Could Drones Power Your Home One Day?

Recently, a growing number of companies have announced that they believe that drones could be a viable way to tackle the stronger and more consistent high-altitude winds.

According to recent figures from the US Energy Information Administration, in 2018 wind power generated five times more electricity than in 2008 – although it does still only account for about 4% of the world’s electricity. It can be argued that wind is intermittent, therefore making this form of renewable energy unreliable, however winds at higher altitudes blow stronger and more consistently. A study in 2012 by California’s Lawrence Livermore National Laboratory found that high-altitude winds alone could provide 100 times the global energy need.

Over recent years, wind turbines have been getting bigger and bigger in a bid to access winds at high altitude, however that means larger and more expensive towers. In come the drones which are now being accepted as a lower cost supplement.

Udo Zillmann of Airborne Wind Europe comments:

“Airborne wind energy is a minimalistic version of a turbine, incorporating only the necessary elements: a blade and a tether measuring a few centimetres in diameter. These systems require between 1% and 10% of the materials used to construct a turbine and can also be grounded if required, for example to ease the passage of migrating birds.”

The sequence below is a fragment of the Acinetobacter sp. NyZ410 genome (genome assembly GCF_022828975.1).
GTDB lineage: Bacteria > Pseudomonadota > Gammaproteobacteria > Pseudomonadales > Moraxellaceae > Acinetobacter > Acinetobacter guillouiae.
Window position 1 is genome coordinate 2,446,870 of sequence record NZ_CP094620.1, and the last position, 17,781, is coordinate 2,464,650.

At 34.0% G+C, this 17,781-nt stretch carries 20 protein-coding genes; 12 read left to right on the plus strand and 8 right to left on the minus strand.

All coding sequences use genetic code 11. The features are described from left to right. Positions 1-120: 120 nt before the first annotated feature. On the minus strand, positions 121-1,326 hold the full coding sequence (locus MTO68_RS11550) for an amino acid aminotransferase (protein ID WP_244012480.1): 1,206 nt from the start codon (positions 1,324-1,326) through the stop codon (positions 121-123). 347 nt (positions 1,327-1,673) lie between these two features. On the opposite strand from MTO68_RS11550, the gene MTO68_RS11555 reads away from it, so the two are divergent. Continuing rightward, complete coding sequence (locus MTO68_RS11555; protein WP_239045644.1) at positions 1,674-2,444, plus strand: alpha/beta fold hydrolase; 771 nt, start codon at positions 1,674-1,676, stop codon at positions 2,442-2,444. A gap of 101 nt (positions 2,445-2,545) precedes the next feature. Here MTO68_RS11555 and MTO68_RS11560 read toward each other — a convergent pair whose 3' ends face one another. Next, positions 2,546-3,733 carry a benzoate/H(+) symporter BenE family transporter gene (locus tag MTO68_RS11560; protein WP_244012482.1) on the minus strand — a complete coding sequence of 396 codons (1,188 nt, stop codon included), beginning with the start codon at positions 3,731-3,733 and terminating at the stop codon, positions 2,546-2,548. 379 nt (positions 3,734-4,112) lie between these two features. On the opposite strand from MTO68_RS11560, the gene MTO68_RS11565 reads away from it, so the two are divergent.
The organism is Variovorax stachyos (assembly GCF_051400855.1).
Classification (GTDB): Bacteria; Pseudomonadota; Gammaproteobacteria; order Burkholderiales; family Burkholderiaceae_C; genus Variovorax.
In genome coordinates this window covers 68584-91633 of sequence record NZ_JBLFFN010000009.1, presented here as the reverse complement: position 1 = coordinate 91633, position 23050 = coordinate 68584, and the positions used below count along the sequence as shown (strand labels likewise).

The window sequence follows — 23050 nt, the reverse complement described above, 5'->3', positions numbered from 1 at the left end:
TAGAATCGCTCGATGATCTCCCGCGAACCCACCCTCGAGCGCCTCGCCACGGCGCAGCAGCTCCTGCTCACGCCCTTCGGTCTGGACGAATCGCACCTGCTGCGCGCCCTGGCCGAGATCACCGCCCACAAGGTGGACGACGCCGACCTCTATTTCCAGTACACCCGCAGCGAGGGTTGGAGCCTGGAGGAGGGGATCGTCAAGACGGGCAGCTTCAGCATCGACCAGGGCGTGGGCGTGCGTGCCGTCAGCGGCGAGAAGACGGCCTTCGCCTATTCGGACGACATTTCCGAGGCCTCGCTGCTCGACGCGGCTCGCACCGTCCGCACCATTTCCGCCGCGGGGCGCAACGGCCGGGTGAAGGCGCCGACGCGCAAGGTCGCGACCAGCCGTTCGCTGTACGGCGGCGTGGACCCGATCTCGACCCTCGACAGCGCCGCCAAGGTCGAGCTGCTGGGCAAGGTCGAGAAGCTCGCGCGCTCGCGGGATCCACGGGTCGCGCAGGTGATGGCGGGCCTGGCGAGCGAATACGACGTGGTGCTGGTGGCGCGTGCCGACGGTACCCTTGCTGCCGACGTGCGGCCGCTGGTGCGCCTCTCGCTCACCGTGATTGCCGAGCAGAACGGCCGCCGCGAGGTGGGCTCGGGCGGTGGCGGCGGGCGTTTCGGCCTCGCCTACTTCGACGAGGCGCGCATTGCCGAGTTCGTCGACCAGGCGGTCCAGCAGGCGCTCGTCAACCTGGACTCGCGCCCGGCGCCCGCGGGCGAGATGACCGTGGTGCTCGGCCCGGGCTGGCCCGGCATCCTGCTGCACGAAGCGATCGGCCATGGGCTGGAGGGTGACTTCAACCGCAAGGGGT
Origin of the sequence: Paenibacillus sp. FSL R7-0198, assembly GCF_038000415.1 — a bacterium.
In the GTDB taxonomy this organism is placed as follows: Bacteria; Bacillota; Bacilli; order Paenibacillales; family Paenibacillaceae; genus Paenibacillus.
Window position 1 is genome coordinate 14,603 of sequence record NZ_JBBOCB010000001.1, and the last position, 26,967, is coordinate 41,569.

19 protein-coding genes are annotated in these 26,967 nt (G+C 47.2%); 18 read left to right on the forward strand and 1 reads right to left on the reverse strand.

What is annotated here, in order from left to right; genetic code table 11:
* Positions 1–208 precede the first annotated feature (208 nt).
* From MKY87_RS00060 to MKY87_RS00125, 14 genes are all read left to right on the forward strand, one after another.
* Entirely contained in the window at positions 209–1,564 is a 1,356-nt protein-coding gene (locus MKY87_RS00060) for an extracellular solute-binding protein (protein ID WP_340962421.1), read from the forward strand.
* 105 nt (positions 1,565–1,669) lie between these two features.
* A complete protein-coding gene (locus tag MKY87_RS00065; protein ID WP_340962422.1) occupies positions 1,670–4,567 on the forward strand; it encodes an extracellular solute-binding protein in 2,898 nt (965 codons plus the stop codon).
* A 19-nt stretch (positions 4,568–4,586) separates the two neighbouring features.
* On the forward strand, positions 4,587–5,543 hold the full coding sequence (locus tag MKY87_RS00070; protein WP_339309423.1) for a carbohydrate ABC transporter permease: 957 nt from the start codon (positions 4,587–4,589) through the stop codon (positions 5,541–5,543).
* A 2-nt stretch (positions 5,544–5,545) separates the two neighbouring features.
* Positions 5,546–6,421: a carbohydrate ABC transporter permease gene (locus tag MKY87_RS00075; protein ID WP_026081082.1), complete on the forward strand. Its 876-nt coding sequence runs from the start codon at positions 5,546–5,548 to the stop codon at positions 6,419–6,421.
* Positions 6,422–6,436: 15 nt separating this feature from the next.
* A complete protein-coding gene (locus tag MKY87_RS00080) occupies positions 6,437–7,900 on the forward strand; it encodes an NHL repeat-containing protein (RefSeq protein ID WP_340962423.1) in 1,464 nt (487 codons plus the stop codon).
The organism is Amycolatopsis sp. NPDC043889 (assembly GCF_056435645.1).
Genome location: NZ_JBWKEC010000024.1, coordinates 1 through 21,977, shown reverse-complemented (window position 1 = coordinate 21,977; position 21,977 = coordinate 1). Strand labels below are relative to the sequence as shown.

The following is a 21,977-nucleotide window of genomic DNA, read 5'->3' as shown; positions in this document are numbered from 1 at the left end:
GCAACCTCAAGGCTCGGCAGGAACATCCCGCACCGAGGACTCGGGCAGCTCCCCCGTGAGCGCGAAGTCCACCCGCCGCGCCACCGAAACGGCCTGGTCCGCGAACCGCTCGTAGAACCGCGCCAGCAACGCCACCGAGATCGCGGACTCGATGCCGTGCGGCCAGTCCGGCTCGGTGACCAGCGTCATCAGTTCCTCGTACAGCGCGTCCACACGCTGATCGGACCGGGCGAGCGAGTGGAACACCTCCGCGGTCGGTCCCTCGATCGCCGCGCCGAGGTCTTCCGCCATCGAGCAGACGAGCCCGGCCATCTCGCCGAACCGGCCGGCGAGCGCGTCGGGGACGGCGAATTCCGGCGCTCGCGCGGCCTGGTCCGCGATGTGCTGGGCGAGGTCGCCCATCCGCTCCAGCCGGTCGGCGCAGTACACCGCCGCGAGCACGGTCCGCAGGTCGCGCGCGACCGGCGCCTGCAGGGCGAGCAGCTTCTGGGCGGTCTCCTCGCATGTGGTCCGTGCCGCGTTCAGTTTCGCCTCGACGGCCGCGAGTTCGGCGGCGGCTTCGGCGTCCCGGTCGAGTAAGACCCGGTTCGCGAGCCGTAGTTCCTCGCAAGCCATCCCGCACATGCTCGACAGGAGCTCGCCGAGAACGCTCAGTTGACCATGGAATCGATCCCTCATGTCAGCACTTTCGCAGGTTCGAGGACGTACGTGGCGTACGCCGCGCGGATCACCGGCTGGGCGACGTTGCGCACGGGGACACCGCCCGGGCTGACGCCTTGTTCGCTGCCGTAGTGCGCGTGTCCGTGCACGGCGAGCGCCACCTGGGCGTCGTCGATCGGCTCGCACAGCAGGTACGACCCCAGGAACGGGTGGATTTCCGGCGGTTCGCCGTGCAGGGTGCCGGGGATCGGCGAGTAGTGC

Skypull, a Swiss start-up company, have developed an autonomous drone that can fly as high as 600m which is about three times the height of a traditional wind turbine. Its current prototype is a rigid wing, multi-copter ‘box wing’ that can take off and land by itself, with no need for a launcher or ground wind.

Chief Executive of Skypull Nicola Mona says:

“Once it has climbed to operating height, the drone transitions to kite mode by turning 90 degrees from the upright position, and generates traction on the tether, which is attached to a winch that is linked to a generator. It is a system that enables us to fly between 200m and 600m above the ground in any location”.

The take-off of the drone is battery powered, but once in the air the battery is recharged every time the drone loops back towards the ground.

Skypull admit that early usage is likely to be limited to smaller projects, however believe that the system could one day be used to meet large-scale energy demands.